Jet Airways, SpiceJet in stake sale talks
- Arvind Kejriwal hits back at Jung on cancelling secy appointments
- US releases documents recovered in raid that killed Osama bin Laden
- Al Qaeda describes 26/11 Mumbai attack as 'heroic Fidai', 'blessed' operation
- Key member of Modi's poll campaign team likely to work for Nitish Kumar
- Food inspectors order recall of Maggi noodles, say it contains excess lead
Loss-making Indian carriers, the Naresh Goyal-led Jet Airways and Kalanithi Maran-led SpiceJet, are in talks with Abu Dhabi's Etihad Airways and Malaysia's AirAsia Bhd, respectively, to sell minority stakes, an Indian government source said.
Any deal would be the first since India changed its rules in September to allow foreign carriers to buy stakes of up to 49 percent in local airlines, which have been battered by fierce competition and high operating costs.
Shares in both the Indian carriers continued rallies from last week, with Jet shares up about 11.5 percent and Spicejet up 13.5 percent on Monday.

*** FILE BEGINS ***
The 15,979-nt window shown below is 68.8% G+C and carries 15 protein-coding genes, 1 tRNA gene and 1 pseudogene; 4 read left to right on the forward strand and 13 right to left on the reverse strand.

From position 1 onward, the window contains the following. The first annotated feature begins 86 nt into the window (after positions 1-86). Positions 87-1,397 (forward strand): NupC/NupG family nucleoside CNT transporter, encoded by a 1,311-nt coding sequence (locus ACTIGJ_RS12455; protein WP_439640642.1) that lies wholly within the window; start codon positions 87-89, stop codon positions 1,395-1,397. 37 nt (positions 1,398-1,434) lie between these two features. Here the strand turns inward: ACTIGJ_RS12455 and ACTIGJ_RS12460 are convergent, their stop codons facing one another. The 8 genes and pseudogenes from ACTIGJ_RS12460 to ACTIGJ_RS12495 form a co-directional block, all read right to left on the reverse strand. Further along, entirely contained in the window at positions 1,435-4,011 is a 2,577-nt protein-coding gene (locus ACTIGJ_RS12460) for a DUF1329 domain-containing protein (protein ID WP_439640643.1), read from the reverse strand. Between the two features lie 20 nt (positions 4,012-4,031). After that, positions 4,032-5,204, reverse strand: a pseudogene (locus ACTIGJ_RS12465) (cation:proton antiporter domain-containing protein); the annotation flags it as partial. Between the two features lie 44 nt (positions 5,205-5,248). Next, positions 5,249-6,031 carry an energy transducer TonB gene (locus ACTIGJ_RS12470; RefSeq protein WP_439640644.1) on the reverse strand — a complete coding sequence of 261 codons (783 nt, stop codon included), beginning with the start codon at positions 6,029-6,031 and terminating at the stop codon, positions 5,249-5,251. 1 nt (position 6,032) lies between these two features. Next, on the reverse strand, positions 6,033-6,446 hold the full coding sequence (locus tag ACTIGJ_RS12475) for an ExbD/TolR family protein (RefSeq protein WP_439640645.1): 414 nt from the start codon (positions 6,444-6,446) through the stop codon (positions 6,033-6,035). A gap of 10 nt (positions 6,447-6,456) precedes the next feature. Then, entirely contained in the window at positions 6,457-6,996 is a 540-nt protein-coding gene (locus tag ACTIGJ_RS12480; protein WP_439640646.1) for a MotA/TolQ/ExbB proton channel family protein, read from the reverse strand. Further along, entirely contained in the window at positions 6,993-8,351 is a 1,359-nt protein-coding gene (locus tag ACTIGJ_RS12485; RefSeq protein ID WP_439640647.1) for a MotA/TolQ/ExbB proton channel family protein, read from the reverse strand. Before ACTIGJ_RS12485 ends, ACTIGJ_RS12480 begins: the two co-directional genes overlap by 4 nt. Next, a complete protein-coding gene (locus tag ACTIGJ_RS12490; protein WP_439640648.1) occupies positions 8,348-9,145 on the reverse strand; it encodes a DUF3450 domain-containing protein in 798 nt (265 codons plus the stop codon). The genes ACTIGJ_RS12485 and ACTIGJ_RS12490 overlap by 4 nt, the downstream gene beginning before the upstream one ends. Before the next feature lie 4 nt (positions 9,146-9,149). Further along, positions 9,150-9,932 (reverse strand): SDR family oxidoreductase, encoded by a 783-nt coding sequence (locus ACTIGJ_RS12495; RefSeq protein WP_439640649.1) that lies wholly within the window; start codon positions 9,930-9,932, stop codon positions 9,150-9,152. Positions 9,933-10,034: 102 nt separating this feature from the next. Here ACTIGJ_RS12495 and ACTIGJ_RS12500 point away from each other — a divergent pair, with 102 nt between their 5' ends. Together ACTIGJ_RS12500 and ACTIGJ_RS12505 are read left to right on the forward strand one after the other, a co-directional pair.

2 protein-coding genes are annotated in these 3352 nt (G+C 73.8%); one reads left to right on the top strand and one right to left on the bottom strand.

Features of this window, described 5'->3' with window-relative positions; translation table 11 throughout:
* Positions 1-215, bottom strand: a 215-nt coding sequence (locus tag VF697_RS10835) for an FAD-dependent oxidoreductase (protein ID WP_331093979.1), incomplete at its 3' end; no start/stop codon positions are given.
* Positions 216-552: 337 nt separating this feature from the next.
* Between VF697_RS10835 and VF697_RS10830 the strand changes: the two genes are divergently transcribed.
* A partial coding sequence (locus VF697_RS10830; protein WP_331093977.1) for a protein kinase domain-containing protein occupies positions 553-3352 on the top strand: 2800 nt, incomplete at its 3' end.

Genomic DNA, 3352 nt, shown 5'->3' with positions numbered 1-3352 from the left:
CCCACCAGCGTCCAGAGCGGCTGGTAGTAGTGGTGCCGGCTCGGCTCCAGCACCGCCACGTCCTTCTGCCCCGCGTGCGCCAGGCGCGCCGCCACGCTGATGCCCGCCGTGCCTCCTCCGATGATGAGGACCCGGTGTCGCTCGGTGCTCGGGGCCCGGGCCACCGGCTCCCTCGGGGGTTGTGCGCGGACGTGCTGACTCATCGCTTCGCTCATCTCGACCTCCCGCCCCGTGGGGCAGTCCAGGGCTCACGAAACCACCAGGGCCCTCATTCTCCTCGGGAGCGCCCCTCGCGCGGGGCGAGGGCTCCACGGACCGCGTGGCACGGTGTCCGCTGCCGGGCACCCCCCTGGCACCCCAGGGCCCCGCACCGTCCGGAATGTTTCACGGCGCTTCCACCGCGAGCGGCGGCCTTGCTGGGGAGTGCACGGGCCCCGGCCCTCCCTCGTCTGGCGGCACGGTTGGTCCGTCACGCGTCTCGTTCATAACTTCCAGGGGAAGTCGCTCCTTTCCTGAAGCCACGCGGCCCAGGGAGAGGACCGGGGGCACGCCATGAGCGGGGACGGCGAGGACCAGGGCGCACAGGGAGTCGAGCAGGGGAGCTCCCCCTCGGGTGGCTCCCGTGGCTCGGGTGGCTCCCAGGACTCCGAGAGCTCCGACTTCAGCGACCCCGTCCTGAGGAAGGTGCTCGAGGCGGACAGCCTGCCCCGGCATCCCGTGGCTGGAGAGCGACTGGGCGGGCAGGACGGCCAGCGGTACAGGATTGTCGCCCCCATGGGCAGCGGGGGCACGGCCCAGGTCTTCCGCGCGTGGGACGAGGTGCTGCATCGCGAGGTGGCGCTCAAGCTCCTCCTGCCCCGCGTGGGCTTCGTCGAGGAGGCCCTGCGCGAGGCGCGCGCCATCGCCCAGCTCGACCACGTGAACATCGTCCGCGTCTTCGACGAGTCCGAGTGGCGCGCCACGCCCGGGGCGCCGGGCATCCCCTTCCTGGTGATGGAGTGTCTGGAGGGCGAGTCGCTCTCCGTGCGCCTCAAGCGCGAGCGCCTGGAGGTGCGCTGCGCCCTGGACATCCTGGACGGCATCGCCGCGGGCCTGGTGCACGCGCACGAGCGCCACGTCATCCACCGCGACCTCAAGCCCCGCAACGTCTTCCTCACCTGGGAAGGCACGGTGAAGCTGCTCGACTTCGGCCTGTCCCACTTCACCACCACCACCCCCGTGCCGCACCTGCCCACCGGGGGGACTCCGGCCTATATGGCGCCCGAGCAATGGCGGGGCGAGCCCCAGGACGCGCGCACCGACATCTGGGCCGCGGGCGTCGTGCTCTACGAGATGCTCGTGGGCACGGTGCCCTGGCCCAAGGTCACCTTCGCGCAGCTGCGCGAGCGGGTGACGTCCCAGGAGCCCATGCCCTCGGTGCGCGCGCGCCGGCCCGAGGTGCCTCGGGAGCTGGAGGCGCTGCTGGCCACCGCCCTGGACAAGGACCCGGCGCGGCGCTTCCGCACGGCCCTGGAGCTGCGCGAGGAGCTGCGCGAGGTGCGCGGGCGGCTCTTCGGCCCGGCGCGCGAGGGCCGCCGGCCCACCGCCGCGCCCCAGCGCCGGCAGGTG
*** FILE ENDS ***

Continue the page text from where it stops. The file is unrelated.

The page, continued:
The fiercely competitive Indian aviation industry lost a combined $2 billion in the last fiscal year. All but unlisted IndiGo lost money, hurt by high state taxes on jet fuel, expensive airports and regulatory uncertainty.
Talks between Jet and Etihad have been the subject of media reports citing unnamed sources.
The talks are on. This is more or less final. It may take around a month and half, the government source told reporters, referring to the Jet-Etihad negotiations.
This deal is not just about investment but also technology and partnership in many other ways, said the source, who declined to be identified.
A Jet official could not immediately be reached for comment.
SpiceJet declined immediate comment, while officials from AirAsia, Asia's largest budget carrier, could not be reached for comment.
Jet Airways shares had gained 50.6 percent in November through Friday while SpiceJet was up 17 percent on speculation of potential stake sales.
Reports of stake sale have driven stocks higher but its absurd given so much government interference in this sector, said Vivek Mahajan, head of research at brokerage Aditya Birla Money.
Heavy competition is driven in part by government-subsidised losses at state-owned Air India. However, competition has eased somewhat and airfares have risen due to the decline in cash-and-debt strapped Kingfisher Airlines, the former No. 2 operator which has not flown since the start of October.